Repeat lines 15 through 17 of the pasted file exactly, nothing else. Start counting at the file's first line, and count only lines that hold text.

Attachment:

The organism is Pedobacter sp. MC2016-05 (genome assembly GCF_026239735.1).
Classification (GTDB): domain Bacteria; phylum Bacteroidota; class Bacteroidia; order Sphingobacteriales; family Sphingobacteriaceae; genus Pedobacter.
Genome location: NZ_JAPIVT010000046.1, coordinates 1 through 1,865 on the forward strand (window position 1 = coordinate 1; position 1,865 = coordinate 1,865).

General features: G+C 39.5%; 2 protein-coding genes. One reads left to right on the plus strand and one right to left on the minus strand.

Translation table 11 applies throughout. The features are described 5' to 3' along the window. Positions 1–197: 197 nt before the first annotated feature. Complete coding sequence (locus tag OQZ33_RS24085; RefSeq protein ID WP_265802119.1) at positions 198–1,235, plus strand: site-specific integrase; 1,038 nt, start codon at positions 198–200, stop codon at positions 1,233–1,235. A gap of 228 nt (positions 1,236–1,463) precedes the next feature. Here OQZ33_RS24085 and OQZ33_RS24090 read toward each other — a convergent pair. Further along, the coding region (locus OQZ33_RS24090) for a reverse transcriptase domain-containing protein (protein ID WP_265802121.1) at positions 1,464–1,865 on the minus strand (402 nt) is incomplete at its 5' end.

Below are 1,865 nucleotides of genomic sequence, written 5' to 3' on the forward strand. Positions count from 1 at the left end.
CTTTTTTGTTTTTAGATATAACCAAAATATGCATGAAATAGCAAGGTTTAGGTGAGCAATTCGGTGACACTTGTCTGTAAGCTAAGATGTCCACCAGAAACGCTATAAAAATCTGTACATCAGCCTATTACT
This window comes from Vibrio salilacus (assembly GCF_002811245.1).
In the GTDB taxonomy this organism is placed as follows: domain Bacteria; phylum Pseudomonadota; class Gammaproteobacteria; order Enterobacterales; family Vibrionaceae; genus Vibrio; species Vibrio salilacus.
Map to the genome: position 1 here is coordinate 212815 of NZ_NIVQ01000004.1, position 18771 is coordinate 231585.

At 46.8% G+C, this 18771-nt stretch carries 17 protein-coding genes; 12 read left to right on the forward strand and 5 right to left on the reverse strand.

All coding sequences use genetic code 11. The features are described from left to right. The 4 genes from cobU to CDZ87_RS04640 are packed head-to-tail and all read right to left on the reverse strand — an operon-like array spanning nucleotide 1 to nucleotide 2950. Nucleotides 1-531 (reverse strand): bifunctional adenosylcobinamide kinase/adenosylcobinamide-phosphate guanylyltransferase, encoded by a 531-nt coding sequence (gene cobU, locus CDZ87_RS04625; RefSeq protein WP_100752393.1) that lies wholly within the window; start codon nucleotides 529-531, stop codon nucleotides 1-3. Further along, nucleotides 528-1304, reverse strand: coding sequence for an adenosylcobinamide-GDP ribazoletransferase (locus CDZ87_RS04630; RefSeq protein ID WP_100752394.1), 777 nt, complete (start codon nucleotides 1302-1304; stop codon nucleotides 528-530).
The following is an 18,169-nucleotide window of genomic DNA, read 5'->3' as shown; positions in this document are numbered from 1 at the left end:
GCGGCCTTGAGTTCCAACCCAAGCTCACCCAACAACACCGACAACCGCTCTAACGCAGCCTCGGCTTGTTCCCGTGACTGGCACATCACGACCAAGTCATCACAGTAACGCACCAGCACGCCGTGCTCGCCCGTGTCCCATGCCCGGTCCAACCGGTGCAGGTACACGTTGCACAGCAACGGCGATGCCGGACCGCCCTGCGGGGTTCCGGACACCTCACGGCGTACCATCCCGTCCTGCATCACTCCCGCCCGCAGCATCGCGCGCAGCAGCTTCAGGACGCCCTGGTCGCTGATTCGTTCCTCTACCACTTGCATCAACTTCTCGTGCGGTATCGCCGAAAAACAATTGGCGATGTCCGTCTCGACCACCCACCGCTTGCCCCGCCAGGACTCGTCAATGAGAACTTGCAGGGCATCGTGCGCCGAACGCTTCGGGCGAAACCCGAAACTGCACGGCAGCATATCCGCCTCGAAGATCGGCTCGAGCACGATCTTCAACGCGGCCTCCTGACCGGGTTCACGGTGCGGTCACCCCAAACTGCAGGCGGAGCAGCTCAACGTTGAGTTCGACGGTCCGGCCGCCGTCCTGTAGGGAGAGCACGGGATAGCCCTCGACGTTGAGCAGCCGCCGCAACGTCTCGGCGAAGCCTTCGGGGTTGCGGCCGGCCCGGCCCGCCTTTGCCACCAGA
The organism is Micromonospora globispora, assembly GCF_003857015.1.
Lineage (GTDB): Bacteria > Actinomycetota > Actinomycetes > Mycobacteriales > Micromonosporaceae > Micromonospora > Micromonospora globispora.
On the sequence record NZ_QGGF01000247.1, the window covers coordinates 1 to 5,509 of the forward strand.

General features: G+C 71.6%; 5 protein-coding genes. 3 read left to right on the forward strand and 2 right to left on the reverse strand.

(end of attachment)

The organism is Micromonospora globispora, assembly GCF_003857015.1.
Lineage (GTDB): Bacteria > Actinomycetota > Actinomycetes > Mycobacteriales > Micromonosporaceae > Micromonospora > Micromonospora globispora.
On the sequence record NZ_QGGF01000247.1, the window covers coordinates 1 to 5,509 of the forward strand.